A Missouri man armed with weapons and electronic devices, who allegedly has ties to white supremacy, stopped an Amtrak train in rural Nebraska with an alleged attempt to hurt its passengers.
On Wednesday, the FBI unsealed court documents that reveal that Taylor Michael Wilson, 26, who stands accused of stopping that train in October has expressed interest in "killing black people.”
To halt the train, Wilson allegedly entered a restricted area and pulled an emergency brake, according to the Omaha World-Herald. Police believe he was trying to derail the train.
After the train stopped, Wilson was found sitting in the train engineer’s seat playing with the train’s controls, FBI Special Agent Monte Czaplewski wrote in an affidavit.
In that affidavit, Czaplewski stated that Wilson was found with electronic devices and firearms that "have been used for or obtained in anticipation of engaging in or planning to engage in criminal offenses against the United States."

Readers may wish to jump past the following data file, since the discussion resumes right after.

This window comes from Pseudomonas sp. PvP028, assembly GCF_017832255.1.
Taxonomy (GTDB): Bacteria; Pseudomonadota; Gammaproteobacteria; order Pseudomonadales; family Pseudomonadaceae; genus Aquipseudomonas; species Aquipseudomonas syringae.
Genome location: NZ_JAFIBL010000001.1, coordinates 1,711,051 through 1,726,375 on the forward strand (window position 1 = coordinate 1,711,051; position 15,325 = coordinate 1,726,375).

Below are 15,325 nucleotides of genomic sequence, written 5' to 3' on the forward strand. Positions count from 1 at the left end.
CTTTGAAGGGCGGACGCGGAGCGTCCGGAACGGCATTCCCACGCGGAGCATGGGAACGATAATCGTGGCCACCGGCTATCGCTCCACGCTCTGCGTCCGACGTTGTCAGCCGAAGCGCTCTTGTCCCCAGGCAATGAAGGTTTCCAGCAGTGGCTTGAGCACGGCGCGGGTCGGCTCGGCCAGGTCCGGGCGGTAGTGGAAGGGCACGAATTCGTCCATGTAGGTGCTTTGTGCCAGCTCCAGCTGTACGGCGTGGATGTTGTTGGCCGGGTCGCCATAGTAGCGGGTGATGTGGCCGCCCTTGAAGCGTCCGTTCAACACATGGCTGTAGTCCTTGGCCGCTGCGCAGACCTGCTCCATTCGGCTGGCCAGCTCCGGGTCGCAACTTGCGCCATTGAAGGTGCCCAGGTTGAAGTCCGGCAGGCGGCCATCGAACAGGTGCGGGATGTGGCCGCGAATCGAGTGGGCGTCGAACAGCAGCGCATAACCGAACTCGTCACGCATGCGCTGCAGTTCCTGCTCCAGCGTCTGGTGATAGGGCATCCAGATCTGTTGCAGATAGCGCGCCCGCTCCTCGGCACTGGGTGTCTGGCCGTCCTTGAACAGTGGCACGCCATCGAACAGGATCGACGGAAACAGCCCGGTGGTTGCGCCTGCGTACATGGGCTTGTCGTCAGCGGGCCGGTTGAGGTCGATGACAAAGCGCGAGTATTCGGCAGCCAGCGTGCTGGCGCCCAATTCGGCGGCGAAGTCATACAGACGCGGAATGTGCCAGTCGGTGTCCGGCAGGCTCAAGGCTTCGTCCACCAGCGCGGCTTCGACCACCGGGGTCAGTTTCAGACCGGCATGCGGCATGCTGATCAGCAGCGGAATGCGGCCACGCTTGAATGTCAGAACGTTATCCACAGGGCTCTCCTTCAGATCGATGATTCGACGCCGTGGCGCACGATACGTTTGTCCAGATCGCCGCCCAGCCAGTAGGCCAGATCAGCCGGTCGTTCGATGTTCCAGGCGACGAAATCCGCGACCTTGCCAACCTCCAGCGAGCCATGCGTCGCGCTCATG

He was also reportedly acting erratically, and he allegedly reached for his waistband several times. A fully loaded .38 caliber handgun was later found in that waistband. No injuries were reported in the dramatic incident.
As he was being arrested, police allegedly found a business card in Wilson’s possession from the National Socialist Movement in Detroit, a large neo-Nazi group. Police believe Wilson attended the violent "Unite the Right" rally over the summer.
Wilson has been charged with terrorism and violence against railroad carriers. His attorney requested a competency hearing for Wilson, who was later deemed competent.
That lawyer stated that his client “cannot appreciate [...] the charges against him [...] due to the fact that his mental health issues are currently untreated.”
Wilson is currently in federal custody.
[Photo: Furnas County Sheriff’s Office]
Crime Time is your destination for true crime stories from around the world, breaking crime news, and information about Oxygen's original true crime shows and documentaries. Sign up for our Crime Time Newsletter and subscribe to our true crime podcast Martinis & Murder for all the best true crime content.